The offside rule in soccer, explained

As Ted Lasso told Trent Crimm when the British reporter asked the American coach if he could explain the offside rule on the second episode of the Apple TV show: “It’s not easy to explain, but you know it when you see it.” Well, we’ll try to explain the offside rule better than Supreme Court Potter Stewart’s attempt to define obscenity, the phrase Lasso was referring to.

In fact, Law 11 of the official rule book of international football is very simple:

But there are exceptions, footnotes and, sometimes, you don’t know it when you see it.

And why is this? not offside?

Now it starts to get a bit more complicated, as in order for a player to be out of the game, they must meet certain conditions. For example, he must be in his opponent’s half of the field, be in front of the ball when it is passed to him, and try to play the ball.

Let’s see how these look on a football field.

If an offside offense occurs, the referee awards a free kick to the opposing team at the place where the offside player was at the time the ball was played.

And there are several scenarios in which players cannot be called offside: a goal kick, a throw-in, a corner kick, or if the player receives the ball from an opponent who deliberately plays the ball.

A matter of inches

In most cases when an offside is called, a player’s entire body is offside. But if it is close, it can come down to the body parts. What if an attacker’s arm is closer to the goal line than a defender’s leg? Is it an offside position? Let’s see.


Body parts that may be offside are the same that can touch the ball, so anything but wEAPONS counts.

Body parts that may be offside are the same that can touch the ball, so anything but wEAPONS counts.

So back to our question: No, if the attacker’s hand or arm is closer to the goal than the defender’s foot, there is no offside. But sometimes it can be very difficult to distinguish, even in slow motion playback.


In this case, the offside line is defender’s leg. At the time of passing, attacker’s hand it is the only part of his body in front of the defender’s foot. That’s how it is not an offside position.

In this case, the offside line is defender’s leg. At the time of passing, attacker’s hand it is the only part of his body in front of the defender’s foot. That’s how it is not an offside position.

In this case, the offside line is defender’s leg. At the time of passing, attacker’s hand it is the only part of his body in front of the defender’s foot. That’s how it is not an offside position.


But take a closer look at this other show:

Do you see how? the attacker’s left leg is it in front of the defender’s feet? It is not so easy to catch this offside. That’s why the referee has some help, from people and machines.

But take a closer look at this other show:

Do you see how? the attacker’s left leg is it in front of the defender’s feet? It is not so easy to catch this offside. That’s why the referee has some help, from people and machines.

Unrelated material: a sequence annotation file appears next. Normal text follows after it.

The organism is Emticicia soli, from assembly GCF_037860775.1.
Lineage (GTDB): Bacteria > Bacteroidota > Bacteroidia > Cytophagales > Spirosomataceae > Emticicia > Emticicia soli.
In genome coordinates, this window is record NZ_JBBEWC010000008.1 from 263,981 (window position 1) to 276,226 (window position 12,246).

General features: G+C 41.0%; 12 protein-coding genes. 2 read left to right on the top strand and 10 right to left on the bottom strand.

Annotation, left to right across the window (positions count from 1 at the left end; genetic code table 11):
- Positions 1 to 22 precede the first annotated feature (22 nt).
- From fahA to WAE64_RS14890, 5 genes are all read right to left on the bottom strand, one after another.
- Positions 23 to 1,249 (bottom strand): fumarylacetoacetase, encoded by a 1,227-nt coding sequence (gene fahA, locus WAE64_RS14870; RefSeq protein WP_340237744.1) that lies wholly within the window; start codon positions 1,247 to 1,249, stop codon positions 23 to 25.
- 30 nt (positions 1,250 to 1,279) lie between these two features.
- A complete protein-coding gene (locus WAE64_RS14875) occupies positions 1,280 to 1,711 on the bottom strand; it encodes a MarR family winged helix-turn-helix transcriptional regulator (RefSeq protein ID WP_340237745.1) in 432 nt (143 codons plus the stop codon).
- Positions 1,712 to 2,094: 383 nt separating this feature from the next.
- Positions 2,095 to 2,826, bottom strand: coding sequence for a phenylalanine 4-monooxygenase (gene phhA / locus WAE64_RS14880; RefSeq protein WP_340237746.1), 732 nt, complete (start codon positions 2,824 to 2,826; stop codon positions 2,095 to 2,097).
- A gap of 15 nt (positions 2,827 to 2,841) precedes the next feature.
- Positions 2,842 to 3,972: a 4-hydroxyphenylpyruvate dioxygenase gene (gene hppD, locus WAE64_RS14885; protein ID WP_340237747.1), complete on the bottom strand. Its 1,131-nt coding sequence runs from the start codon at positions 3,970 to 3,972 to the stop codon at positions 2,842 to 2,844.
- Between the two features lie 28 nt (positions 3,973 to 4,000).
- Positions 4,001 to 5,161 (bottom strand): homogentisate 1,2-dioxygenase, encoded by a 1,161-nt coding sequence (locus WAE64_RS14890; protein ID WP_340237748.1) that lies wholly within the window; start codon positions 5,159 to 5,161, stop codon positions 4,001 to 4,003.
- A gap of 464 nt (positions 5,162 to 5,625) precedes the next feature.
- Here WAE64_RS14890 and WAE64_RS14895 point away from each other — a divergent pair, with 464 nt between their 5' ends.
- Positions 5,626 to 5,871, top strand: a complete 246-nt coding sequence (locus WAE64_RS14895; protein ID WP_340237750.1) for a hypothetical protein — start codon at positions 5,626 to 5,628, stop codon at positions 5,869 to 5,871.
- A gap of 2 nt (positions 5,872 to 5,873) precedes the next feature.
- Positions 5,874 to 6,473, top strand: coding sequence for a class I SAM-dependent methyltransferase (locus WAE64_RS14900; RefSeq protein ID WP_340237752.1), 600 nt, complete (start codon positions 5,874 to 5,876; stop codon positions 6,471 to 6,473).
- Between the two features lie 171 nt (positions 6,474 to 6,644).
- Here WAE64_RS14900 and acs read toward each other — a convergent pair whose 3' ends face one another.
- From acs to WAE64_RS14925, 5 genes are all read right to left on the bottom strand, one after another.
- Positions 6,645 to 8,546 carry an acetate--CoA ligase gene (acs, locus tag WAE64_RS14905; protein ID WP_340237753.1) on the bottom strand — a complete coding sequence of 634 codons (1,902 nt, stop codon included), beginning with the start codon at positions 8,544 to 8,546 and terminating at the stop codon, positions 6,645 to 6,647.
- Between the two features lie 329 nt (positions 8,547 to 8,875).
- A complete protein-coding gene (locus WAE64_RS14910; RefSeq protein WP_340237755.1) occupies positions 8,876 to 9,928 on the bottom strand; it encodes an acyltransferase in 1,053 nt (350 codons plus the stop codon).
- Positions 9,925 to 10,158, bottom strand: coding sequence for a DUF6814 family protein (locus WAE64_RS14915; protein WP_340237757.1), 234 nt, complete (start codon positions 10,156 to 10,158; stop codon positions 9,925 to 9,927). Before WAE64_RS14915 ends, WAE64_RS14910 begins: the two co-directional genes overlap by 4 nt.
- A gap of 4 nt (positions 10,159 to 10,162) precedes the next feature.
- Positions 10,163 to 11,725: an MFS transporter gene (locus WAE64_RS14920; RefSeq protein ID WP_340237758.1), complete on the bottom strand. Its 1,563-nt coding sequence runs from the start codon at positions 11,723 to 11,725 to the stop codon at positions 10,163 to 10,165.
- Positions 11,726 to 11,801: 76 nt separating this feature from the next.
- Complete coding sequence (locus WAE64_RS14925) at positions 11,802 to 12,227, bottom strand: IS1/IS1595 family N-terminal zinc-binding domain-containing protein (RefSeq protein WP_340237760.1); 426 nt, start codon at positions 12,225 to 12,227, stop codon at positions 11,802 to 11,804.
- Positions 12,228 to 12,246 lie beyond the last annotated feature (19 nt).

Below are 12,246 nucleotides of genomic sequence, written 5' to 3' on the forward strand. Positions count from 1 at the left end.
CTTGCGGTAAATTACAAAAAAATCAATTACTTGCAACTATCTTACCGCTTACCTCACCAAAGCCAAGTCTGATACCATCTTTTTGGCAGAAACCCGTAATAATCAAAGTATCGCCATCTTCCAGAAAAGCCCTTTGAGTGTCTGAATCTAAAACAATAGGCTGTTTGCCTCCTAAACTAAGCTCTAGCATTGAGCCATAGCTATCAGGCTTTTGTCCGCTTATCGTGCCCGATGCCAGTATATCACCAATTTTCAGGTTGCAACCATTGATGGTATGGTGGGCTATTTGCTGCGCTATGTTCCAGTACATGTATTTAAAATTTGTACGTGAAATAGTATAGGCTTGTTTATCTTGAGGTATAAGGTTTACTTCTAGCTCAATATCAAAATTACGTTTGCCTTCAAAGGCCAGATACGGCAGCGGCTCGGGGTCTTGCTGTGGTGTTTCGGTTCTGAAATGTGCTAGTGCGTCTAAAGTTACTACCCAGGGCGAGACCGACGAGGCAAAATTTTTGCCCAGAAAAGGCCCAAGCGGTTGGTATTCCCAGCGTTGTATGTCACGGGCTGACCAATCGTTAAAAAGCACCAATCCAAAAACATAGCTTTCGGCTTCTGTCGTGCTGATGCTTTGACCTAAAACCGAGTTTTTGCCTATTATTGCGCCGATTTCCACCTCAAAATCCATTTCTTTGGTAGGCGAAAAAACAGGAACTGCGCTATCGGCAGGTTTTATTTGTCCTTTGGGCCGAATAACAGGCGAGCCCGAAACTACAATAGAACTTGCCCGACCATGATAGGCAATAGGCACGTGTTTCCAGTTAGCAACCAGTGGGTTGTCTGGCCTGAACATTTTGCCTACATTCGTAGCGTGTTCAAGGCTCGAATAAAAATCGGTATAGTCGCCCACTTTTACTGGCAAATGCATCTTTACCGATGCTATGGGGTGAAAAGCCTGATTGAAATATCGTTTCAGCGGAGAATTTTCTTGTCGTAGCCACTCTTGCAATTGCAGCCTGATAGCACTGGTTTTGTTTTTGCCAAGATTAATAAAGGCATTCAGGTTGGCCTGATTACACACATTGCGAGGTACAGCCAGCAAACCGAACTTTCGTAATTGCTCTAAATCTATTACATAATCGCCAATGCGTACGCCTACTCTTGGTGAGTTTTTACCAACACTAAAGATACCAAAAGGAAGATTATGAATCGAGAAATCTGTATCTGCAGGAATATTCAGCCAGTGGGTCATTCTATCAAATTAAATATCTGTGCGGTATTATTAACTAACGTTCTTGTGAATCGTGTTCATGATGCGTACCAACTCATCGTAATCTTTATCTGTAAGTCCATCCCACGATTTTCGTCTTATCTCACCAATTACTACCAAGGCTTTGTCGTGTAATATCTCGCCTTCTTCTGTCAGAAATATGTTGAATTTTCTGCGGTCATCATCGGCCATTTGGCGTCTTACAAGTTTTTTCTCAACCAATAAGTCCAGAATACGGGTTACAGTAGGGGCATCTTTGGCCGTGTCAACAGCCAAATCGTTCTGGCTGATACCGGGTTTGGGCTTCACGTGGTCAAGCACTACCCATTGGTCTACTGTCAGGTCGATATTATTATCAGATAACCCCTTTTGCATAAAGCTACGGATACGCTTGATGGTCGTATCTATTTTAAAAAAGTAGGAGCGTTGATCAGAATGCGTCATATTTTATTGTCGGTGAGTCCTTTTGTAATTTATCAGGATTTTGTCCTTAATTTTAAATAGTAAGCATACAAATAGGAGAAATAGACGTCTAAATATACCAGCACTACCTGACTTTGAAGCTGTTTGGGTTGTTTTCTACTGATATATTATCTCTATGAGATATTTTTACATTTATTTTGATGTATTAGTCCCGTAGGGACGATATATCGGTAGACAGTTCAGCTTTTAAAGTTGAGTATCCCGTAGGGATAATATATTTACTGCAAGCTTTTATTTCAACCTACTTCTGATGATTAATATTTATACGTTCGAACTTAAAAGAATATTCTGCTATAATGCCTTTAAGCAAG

judge

The main referee is the one who moves around the field. Normally, it is impossible to tell if a player was offside. So he needs help from two assistant referees who move along the sides of the pitch, one in each half. The assistant referees try to stay with the attackers as well, so they are in a good position to see if someone is offside.

The assistant referees communicate with the referee by moving their flags in different ways for a foul, a corner kick, a goal kick and, of course, an offside position.


The assistant referee indicates an offside position by moving the flag in two steps.

And then lowering it depending on the country

the offside player is:

On the near side

of the field

In the middle

of the field

On the far side

of the field

The assistant referee indicates an offside position by moving the flag in two steps.

And then lowering it depending on the country

the offside player is:

On the near side

of the field

In the middle

of the field

On the far side

of the field

But as we saw in the first match of this World Cup, sometimes the human eye cannot distinguish whether a player is in a permissible or impermissible position. To help right the wrongs, FIFA, the sport’s international governing body, introduced video assistant referees (VAR) at the 2018 World Cup, following trials in some less prominent competitions. A VAR monitors the video during each match from a control room in the stadium and notifies the on-field referee through his headset that a mistake may have been made. The umpire can then reverse a call, let the call stand, or stop play and watch the video replay. However, offside is only reviewed if there is a goal.

[What to know about video review at the World Cup]

In addition, FIFA announced this summer that this will be the first World Cup to use semi-automated offside technology as part of its video review system. The new technology uses 12 cameras mounted under the roof of the stadium to track the ball and each player 50 times per second to assist the referees. The ball also contains a sensor that sends data to the video operations room 500 times per second and alerts the VAR if a player takes the ball offside. The VAR will then manually check this call – with the help of an automatically generated offside line – before making a recommendation to the referee.

So don’t worry if you don’t catch every offside. Even in an event as big as the World Cup – with referees, dozens of cameras and multiple reviews – there will still be some doubt. Maybe actually shame it’s easier to know when you see it.

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